Langley rings in fresh year with new mayor, council

Langley is under new management with a new mayor, a new councilwoman and soon enough a new council member.

Mayor Tim Callison prepares to call the Langley City Council meeting to order Monday

Langley is under new management with a new mayor, a new councilwoman and soon enough a new council member.

The city rang in 2016 with the swearing in of Tim Callison as mayor and Ursula Shoudy as a councilwoman. The council also swore in Councilman Bruce Allen to a second term and Robin Black to her first full term.

Black promptly resigned from her position, following up on a campaign promise that if Callison, her husband, was elected she would resign to avoid any perceived or real conflicts of interest. There are no state rules barring members of a family from serving in different elected positions within the same government.

“It’s with big regret that we accept it,” Allen said of Black’s resignation.

Callison’s first meeting drew the largest crowd to city hall in months, if not years. There was standing room only, with about 50 people packing the seats and filling in the corners of Langley City Hall’s council chambers.

The new mayor made a slight gaffe by skipping over an item on the agenda. That mistake was quickly rectified when Callison called for the recognition section of the meeting. Calling up the former mayor, Fred McCarthy, Callison allowed his predecessor to present past Langley Chamber of Commerce President Nancy Rowan with a mayor’s excellence award. The award program was an initiative of McCarthy’s, and recognized people who made “significant contributions” to Langley through government, labor, commerce or volunteer efforts. Everything from police bravery apprehending a serial burglar to the beautification of city gardens was honored under McCarthy.

Callison also received his first test as the leader of city council meetings. Introducing the public comment portion, he read through the rules about allowing five minutes per speaker, maintaining civility and that the public should not expect a response from city leaders then and there, as it was a time reserved for the city to receive comment and not necessarily respond.

Socorro Rodriguez said she represented a new group, Langley Association of Downtown Neighbors, that wanted to be included in city discussions related to the commercial building that formerly operated as Mo’s Pub.

“We’re here, we want to be included in the discussion,” she said.

“We have lots of positive ideas of how to move forward,” she added.

Despite the rules just voiced, Councilman Allen asked if the building’s new owners were present. Blushing, the new owner raised her hand and identified herself as Susan Morgan, and said she and her husband, Dan Morgan, had purchased the building. That prompted brief applause and set off a lot of chatter in the council chambers.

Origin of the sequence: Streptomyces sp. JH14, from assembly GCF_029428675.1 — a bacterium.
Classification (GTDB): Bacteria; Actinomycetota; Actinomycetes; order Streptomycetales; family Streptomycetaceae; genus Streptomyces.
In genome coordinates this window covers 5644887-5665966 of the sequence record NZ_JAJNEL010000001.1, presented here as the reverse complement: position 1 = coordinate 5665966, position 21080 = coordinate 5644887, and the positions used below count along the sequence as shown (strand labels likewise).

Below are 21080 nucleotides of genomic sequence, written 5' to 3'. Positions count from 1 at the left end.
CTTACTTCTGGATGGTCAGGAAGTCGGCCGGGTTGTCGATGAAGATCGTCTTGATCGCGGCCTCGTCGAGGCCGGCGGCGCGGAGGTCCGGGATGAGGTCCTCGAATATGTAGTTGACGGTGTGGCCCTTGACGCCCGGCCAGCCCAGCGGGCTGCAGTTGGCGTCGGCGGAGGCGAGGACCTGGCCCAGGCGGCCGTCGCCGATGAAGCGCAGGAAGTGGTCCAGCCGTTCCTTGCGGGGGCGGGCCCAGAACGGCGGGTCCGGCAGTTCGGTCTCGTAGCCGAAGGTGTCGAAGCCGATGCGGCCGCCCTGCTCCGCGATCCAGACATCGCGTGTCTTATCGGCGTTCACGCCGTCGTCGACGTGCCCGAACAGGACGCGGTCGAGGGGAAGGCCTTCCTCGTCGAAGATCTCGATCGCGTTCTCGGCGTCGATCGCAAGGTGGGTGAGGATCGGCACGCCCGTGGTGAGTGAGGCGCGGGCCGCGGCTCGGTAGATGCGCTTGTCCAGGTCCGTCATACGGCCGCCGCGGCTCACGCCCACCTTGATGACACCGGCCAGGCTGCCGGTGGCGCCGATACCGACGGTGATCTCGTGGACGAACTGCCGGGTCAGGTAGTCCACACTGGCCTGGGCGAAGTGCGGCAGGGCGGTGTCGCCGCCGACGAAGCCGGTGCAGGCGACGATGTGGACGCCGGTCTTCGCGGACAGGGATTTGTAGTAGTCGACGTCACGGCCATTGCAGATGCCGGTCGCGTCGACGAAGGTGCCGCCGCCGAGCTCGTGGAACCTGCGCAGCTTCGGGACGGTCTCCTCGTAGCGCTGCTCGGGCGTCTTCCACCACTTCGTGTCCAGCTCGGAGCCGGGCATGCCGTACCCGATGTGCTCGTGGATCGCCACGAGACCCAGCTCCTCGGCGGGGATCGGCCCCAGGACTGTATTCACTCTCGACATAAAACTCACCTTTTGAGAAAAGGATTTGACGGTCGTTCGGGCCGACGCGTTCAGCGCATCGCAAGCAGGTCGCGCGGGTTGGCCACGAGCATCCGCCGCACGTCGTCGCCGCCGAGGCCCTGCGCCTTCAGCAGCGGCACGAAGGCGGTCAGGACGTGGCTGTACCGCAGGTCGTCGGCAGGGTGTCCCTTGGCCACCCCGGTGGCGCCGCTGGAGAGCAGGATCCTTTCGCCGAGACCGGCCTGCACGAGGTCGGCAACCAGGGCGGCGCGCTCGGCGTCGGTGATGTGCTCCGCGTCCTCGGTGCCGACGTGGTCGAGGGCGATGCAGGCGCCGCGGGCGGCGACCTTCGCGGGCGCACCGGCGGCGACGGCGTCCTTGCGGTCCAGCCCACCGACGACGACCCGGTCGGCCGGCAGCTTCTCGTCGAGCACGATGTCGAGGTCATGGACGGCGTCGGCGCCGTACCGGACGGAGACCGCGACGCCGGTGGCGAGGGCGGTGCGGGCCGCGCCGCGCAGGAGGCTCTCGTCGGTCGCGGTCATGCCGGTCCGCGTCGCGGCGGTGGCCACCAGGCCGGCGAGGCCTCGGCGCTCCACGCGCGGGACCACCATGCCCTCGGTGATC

Utilizing the gavel for the second time that meeting, Callison rapped it onto the table to call order and remind Allen to not respond or speak out of turn.

His reminder came back to sting him only minutes later. A resident thanked the city’s public works department for helping clear a downed tree from the road. Callison, speaking out of turn, said he enjoyed watching the progress made on the rest of the tree and was sad to see the stump finally gone. Sharen Heath, a resident, jokingly reminded the mayor to not respond during public comment, drawing a round of laughter from the gathered crowd.

The city has plenty of work ahead of its elected leaders and staff. First is the appointment of a city council member. Three applicants emerged in December: Frank Rose, chairman of the Langley Arts Commission; Dominique Emerson, a Planning Advisory Board member; and Aaron Simpson, a former Planning Advisory Board member.

Interviews will be conducted in open session during the Tuesday, Jan. 19 city council meeting. The council is expected to retreat into executive session to discuss the candidates’ qualifications, then return in open session and vote.

Langley is searching for a new planning director after the previous planner resigned and received a severance package equal to two months of pay and benefits, totaling more than $17,000. Callison said he formed a five-member selection committee that will review and interview candidates. To date, Callison said there were three applicants for the position that will remain open through January.

Giving his first mayor’s report, Callison made it brief. The highlight of his first day in office was speaking with an “irate” utilities customer.

The meeting concluded in just under one hour, one of the shortest meetings in the past few years.

 

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